After a 23-year wait, the Israel Air Force (IAF) got their chance to do another detailed engineering evaluation of a frontline Arab fighter. As with the MiG-21, this MiG-23 came by way of a defection, albeit as a surprise for Israel. On Oct. 11, 1989, Major Adel Bassciii (alternatively Basaam) of the Syrian Air Force flew his MiG-23MLD ‘Flogger-G’ to Israel and requested political asylum. Bassem, in aircraft 2786, was the lead of a two-ship training flight. Flying parallel to the Golan border, the Major suddenly broke away, descended rapidly, and accelerated toward Israel. Although the Syrian flight was being monitored on IAF air defense radars, Bassem descended to as low as 90-150ft (25-45m) where radar tracking of his jet was lost. He made a dash across the frontier in afterburner, at 550kts. Spotting the northern airfield of Megiddo, then a civilian airport, he quickly landed. The entire incident took only seven minutes. Bassem’s actions were motivated by dissatisfaction with his position in Syria. As explained by Bill Norton in his book Air War On The Edge: A History of the Israel Air Force and its aircraft since 1947, although the IAF were pleased to get their hands on the MiG, they were somewhat embarrassed that an enemy jet had flown across the border and landed completely unchallenged.
The IAF’s prize was moved to the security of Tel Nof.
The MiG-23 arrived unarmed save for a full load of cannon shells. It had Syrian flare dispenser units mounted at the base of tail. The IAF began its examination with the help of Major Bassem who, unfortunately, came only with his checklist. The technicians, engineers, and test pilots of the IAF Flight Test Center finally felt confident enough to perform the first of several evaluation flights, and the plane took to the air again on Jan. 29, 1990. The commander and chief pilot of the Flight Test Center, Lieutenant Colonel Ofer Safra, did the honors and all subsequent flights.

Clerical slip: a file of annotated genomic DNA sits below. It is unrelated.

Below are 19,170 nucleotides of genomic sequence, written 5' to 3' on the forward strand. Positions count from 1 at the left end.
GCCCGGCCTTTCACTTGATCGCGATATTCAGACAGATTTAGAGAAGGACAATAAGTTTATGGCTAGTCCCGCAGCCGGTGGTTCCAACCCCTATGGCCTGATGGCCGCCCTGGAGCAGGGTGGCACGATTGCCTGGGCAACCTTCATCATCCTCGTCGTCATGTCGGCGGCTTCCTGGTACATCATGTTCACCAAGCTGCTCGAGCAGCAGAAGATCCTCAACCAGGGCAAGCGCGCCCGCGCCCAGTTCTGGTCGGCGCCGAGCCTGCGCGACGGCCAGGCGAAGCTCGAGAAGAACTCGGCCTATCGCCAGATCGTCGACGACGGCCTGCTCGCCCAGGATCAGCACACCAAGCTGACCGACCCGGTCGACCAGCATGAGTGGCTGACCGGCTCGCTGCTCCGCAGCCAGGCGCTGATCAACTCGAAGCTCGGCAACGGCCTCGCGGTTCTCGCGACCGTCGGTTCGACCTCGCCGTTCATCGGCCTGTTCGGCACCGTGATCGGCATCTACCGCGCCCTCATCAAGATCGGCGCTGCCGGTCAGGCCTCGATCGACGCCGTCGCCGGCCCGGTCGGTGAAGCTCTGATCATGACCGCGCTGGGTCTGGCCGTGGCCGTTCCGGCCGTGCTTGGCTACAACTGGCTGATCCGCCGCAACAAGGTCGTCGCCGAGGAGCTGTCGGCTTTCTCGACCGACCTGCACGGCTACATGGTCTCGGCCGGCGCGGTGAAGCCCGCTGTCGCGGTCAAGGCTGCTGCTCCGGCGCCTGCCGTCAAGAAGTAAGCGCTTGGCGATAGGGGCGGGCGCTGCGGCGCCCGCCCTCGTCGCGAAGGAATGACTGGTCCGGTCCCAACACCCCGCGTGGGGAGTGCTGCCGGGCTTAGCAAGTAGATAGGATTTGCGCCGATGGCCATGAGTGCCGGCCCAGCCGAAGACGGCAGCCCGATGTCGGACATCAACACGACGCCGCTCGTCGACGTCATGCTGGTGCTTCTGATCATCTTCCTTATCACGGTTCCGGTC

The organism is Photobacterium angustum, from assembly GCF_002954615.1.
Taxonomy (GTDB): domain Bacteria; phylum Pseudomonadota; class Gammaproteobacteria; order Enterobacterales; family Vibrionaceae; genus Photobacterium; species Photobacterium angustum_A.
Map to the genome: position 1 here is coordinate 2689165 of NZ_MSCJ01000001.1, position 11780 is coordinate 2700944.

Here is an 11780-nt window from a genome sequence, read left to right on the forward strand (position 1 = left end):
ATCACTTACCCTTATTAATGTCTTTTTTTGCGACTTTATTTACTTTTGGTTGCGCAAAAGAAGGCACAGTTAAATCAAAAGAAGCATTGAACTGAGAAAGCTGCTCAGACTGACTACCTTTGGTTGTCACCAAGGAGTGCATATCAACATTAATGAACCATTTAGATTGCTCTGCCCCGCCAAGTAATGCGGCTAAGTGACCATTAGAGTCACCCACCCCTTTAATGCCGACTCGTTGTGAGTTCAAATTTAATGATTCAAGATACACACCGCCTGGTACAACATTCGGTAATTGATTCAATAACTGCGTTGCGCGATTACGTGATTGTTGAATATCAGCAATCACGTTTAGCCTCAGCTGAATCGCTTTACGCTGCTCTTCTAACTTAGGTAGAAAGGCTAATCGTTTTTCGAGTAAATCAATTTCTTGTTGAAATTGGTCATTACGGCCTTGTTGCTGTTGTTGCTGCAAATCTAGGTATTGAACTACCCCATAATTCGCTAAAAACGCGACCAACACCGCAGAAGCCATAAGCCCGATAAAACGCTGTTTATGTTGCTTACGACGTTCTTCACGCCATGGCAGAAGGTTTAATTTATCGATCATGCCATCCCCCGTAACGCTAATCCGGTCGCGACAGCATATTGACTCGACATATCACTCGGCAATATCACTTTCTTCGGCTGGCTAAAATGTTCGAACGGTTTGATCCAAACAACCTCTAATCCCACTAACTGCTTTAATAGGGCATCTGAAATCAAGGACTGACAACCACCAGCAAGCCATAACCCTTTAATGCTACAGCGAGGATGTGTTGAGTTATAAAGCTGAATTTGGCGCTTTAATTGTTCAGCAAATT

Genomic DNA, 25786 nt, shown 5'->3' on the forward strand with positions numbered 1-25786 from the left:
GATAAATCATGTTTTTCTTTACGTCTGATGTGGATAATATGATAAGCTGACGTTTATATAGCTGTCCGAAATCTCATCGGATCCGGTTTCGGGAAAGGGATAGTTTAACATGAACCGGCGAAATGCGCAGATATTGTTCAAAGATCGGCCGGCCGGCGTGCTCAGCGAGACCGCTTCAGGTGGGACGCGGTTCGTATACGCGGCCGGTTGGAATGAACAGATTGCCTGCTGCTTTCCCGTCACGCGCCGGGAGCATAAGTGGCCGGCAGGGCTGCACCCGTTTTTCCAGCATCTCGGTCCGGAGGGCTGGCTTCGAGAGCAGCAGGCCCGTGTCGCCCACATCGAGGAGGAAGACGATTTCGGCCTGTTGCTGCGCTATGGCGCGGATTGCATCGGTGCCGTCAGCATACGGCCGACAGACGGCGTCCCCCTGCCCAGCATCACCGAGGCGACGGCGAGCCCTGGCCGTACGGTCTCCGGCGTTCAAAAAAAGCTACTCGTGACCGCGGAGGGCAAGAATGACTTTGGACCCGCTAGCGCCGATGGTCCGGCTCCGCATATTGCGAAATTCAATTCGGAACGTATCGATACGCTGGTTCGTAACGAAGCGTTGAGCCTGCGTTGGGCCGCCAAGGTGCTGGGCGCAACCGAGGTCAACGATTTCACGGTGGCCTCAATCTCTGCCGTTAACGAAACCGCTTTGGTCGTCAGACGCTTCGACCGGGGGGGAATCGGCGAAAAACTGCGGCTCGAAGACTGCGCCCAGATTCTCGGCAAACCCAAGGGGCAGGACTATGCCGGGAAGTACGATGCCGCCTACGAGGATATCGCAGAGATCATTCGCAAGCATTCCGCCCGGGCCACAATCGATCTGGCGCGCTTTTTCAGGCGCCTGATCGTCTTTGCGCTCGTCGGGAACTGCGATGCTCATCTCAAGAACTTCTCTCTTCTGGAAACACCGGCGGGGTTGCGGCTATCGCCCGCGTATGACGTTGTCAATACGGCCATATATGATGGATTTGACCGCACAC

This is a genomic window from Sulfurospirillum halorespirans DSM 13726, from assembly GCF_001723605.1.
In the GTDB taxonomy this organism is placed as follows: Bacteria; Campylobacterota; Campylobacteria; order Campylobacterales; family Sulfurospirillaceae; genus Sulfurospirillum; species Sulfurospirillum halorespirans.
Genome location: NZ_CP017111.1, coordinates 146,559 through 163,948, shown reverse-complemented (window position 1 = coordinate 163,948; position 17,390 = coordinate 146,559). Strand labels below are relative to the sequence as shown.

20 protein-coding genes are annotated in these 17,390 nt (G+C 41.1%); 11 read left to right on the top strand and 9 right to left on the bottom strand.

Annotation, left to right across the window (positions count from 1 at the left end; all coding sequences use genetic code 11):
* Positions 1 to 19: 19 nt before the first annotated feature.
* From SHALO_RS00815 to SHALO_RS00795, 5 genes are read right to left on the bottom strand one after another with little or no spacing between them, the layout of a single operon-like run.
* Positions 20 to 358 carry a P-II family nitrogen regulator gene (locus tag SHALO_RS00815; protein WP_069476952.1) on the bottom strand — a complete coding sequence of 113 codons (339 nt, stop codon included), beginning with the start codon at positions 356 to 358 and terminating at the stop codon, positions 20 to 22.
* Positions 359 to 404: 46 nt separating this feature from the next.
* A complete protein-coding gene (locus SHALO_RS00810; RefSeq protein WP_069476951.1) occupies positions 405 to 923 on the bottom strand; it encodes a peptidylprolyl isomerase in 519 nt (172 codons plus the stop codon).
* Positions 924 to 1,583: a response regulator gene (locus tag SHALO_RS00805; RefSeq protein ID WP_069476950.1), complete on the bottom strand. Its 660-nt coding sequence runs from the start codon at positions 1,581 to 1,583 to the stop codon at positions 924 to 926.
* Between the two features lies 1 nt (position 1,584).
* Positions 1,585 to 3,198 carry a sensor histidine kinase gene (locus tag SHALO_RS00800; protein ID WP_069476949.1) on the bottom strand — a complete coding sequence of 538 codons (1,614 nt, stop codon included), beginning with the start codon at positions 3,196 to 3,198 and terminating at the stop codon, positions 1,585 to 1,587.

A comprehensive test program revealed the performance of the airplane and its systems, as well as its vulnerabilities. Trials included air combat drills against IAF frontline fighters. The Israelis were impressed with the excess thrust and acceleration of the MiG-23. The jet was simple and the avionics easy to use. Landings were a fairly routine affair. On the negative side, the cockpit layout was quite poor, rearward visibility bad, and stick forces during air combat maneuvering exhaustingly high, requiring excessive trimming. Overall, the MiG was comparable to the F-4 Phantom except for a more advanced radar system.
The IAF retained the MiG until the first half of 1993 and flew it 12 or 18 times. The Americans probably also got their chance to evaluate the machine. It was then loaned to Israel Aircraft Industries (IAI) to be used in the development of potential system improvements. The upgrades would then be peddled to the emerging market in Eastern Europe. When IAI finished with it the MiG was transferred to the IAF Museum at Hatzerim in the mid-1990s.
The Israelis placed their national markings over the Syrian roundels on the nose, but beside the roundels on the wings. Apart from touching up some paint here and there, the finish and other markings were left unchanged. When the jet was added to the IAF Museum collection it displayed the badge of MANAT [# 109] and Unit 22 [#123], the IAF’s Central Maintenance Unit, and stencils noting the flights conducted by the IAF.
Photo credit: Israeli Air Force and Oren Rozen via Wikipedia
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